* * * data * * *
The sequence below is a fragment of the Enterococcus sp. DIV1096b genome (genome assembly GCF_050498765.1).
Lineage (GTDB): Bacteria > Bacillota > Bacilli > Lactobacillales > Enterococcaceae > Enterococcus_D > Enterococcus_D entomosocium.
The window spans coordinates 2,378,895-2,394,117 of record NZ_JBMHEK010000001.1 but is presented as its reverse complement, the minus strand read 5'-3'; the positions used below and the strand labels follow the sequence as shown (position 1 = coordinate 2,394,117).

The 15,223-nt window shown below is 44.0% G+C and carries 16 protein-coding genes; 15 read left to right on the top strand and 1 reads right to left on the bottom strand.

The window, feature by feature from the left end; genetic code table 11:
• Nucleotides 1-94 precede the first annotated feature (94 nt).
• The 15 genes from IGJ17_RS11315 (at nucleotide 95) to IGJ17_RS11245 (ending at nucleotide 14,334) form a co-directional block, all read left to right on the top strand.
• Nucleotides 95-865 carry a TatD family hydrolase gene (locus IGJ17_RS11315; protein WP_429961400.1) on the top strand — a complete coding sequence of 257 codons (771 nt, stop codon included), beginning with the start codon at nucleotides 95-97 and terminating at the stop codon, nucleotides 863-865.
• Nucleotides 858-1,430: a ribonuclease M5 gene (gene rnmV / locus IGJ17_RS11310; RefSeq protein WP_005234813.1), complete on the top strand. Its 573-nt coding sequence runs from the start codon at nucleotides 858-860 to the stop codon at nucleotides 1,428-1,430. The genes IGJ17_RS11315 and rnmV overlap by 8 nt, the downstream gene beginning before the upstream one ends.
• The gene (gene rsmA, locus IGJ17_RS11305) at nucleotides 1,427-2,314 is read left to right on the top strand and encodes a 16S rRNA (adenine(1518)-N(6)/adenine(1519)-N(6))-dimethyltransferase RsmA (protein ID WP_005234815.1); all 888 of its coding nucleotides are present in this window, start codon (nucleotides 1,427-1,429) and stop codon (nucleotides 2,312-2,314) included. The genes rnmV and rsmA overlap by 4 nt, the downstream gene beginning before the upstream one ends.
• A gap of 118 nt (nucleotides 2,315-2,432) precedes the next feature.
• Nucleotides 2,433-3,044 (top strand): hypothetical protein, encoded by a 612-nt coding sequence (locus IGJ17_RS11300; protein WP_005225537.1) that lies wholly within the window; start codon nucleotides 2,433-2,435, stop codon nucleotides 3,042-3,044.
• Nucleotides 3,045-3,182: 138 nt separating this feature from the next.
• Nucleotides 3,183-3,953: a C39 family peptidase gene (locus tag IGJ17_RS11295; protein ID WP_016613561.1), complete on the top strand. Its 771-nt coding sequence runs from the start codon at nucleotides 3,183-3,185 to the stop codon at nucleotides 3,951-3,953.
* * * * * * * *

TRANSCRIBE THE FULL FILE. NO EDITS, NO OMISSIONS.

The sequence below is a fragment of the Enterococcus sp. DIV1096b genome (genome assembly GCF_050498765.1).
Lineage (GTDB): Bacteria > Bacillota > Bacilli > Lactobacillales > Enterococcaceae > Enterococcus_D > Enterococcus_D entomosocium.
The window spans coordinates 2,378,895-2,394,117 of record NZ_JBMHEK010000001.1 but is presented as its reverse complement, the minus strand read 5'-3'; the positions used below and the strand labels follow the sequence as shown (position 1 = coordinate 2,394,117).

The 15,223-nt window shown below is 44.0% G+C and carries 16 protein-coding genes; 15 read left to right on the top strand and 1 reads right to left on the bottom strand.

The window, feature by feature from the left end; genetic code table 11:
• Nucleotides 1-94 precede the first annotated feature (94 nt).
• The 15 genes from IGJ17_RS11315 (at nucleotide 95) to IGJ17_RS11245 (ending at nucleotide 14,334) form a co-directional block, all read left to right on the top strand.
• Nucleotides 95-865 carry a TatD family hydrolase gene (locus IGJ17_RS11315; protein WP_429961400.1) on the top strand — a complete coding sequence of 257 codons (771 nt, stop codon included), beginning with the start codon at nucleotides 95-97 and terminating at the stop codon, nucleotides 863-865.
• Nucleotides 858-1,430: a ribonuclease M5 gene (gene rnmV / locus IGJ17_RS11310; RefSeq protein WP_005234813.1), complete on the top strand. Its 573-nt coding sequence runs from the start codon at nucleotides 858-860 to the stop codon at nucleotides 1,428-1,430. The genes IGJ17_RS11315 and rnmV overlap by 8 nt, the downstream gene beginning before the upstream one ends.
• The gene (gene rsmA, locus IGJ17_RS11305) at nucleotides 1,427-2,314 is read left to right on the top strand and encodes a 16S rRNA (adenine(1518)-N(6)/adenine(1519)-N(6))-dimethyltransferase RsmA (protein ID WP_005234815.1); all 888 of its coding nucleotides are present in this window, start codon (nucleotides 1,427-1,429) and stop codon (nucleotides 2,312-2,314) included. The genes rnmV and rsmA overlap by 4 nt, the downstream gene beginning before the upstream one ends.
• A gap of 118 nt (nucleotides 2,315-2,432) precedes the next feature.
• Nucleotides 2,433-3,044 (top strand): hypothetical protein, encoded by a 612-nt coding sequence (locus IGJ17_RS11300; protein WP_005225537.1) that lies wholly within the window; start codon nucleotides 2,433-2,435, stop codon nucleotides 3,042-3,044.
• Nucleotides 3,045-3,182: 138 nt separating this feature from the next.
• Nucleotides 3,183-3,953: a C39 family peptidase gene (locus tag IGJ17_RS11295; protein ID WP_016613561.1), complete on the top strand. Its 771-nt coding sequence runs from the start codon at nucleotides 3,183-3,185 to the stop codon at nucleotides 3,951-3,953.